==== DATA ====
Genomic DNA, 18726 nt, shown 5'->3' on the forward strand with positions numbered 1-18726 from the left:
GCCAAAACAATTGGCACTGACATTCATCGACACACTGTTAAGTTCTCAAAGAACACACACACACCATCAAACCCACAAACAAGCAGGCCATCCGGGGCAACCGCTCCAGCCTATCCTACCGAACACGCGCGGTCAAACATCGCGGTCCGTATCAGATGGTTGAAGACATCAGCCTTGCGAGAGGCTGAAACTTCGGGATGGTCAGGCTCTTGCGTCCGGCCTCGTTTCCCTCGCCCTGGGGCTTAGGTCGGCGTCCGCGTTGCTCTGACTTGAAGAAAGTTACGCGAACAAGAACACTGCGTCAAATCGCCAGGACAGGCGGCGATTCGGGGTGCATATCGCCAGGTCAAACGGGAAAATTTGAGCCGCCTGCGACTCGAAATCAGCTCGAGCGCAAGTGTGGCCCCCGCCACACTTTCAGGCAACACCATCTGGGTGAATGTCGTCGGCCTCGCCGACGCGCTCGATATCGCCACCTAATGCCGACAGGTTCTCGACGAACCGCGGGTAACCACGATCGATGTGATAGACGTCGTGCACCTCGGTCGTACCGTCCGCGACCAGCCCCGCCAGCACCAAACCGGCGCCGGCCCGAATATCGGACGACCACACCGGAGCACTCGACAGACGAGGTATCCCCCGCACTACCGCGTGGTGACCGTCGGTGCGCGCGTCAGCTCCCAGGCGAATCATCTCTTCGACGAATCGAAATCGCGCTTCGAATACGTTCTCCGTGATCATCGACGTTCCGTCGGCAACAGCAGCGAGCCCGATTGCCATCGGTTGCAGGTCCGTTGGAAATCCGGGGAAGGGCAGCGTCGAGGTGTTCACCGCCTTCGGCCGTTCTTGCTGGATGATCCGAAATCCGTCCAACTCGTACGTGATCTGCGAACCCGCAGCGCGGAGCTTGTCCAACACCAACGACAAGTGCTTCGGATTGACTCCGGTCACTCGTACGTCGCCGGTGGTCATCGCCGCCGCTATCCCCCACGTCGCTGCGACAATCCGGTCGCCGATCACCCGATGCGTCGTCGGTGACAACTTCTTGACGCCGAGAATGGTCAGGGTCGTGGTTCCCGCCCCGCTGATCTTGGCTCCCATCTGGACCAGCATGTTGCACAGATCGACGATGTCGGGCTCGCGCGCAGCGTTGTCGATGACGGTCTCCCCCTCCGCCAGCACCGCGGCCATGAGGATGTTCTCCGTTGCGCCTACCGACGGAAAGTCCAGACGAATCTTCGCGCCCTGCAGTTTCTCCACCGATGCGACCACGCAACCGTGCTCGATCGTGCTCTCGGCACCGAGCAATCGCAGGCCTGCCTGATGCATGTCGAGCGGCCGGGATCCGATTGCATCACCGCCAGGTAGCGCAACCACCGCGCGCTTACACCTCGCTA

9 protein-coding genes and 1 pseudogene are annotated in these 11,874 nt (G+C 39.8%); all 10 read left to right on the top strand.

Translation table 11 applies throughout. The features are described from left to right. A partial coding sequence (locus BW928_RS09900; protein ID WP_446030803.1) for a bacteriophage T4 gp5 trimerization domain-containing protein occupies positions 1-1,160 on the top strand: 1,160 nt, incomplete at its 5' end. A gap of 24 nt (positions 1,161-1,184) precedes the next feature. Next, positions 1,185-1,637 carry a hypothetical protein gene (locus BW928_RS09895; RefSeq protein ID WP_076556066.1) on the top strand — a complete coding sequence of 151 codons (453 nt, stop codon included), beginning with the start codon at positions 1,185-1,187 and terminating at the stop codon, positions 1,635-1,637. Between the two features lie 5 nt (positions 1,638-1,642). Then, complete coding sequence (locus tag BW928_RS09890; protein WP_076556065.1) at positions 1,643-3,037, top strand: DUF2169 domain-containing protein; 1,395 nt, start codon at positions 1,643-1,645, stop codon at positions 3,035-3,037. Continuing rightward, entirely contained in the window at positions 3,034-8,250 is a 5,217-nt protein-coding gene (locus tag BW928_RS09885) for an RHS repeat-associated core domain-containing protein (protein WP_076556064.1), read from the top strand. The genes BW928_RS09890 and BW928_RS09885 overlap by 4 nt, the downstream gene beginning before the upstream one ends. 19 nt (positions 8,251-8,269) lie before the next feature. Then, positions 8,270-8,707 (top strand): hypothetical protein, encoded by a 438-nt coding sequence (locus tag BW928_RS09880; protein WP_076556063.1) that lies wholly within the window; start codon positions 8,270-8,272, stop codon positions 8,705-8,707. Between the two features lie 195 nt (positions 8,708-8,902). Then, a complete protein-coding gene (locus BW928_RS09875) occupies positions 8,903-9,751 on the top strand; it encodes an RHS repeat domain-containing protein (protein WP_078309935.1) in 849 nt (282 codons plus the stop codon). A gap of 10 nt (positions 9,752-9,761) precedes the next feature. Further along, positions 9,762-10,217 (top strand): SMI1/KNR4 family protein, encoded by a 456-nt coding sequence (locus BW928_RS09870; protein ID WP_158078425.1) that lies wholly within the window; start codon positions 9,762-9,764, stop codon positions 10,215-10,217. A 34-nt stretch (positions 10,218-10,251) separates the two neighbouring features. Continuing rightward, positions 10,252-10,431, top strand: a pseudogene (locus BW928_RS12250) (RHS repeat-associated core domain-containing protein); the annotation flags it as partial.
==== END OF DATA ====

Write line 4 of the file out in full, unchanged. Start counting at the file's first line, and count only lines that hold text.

Translation table 11 applies throughout. The features are described from left to right. A partial coding sequence (locus BW928_RS09900; protein ID WP_446030803.1) for a bacteriophage T4 gp5 trimerization domain-containing protein occupies positions 1-1,160 on the top strand: 1,160 nt, incomplete at its 5' end. A gap of 24 nt (positions 1,161-1,184) precedes the next feature. Next, positions 1,185-1,637 carry a hypothetical protein gene (locus BW928_RS09895; RefSeq protein ID WP_076556066.1) on the top strand — a complete coding sequence of 151 codons (453 nt, stop codon included), beginning with the start codon at positions 1,185-1,187 and terminating at the stop codon, positions 1,635-1,637. Between the two features lie 5 nt (positions 1,638-1,642). Then, complete coding sequence (locus tag BW928_RS09890; protein WP_076556065.1) at positions 1,643-3,037, top strand: DUF2169 domain-containing protein; 1,395 nt, start codon at positions 1,643-1,645, stop codon at positions 3,035-3,037. Continuing rightward, entirely contained in the window at positions 3,034-8,250 is a 5,217-nt protein-coding gene (locus tag BW928_RS09885) for an RHS repeat-associated core domain-containing protein (protein WP_076556064.1), read from the top strand. The genes BW928_RS09890 and BW928_RS09885 overlap by 4 nt, the downstream gene beginning before the upstream one ends. 19 nt (positions 8,251-8,269) lie before the next feature. Then, positions 8,270-8,707 (top strand): hypothetical protein, encoded by a 438-nt coding sequence (locus tag BW928_RS09880; protein WP_076556063.1) that lies wholly within the window; start codon positions 8,270-8,272, stop codon positions 8,705-8,707. Between the two features lie 195 nt (positions 8,708-8,902). Then, a complete protein-coding gene (locus BW928_RS09875) occupies positions 8,903-9,751 on the top strand; it encodes an RHS repeat domain-containing protein (protein WP_078309935.1) in 849 nt (282 codons plus the stop codon). A gap of 10 nt (positions 9,752-9,761) precedes the next feature. Further along, positions 9,762-10,217 (top strand): SMI1/KNR4 family protein, encoded by a 456-nt coding sequence (locus BW928_RS09870; protein ID WP_158078425.1) that lies wholly within the window; start codon positions 9,762-9,764, stop codon positions 10,215-10,217. A 34-nt stretch (positions 10,218-10,251) separates the two neighbouring features. Continuing rightward, positions 10,252-10,431, top strand: a pseudogene (locus BW928_RS12250) (RHS repeat-associated core domain-containing protein); the annotation flags it as partial.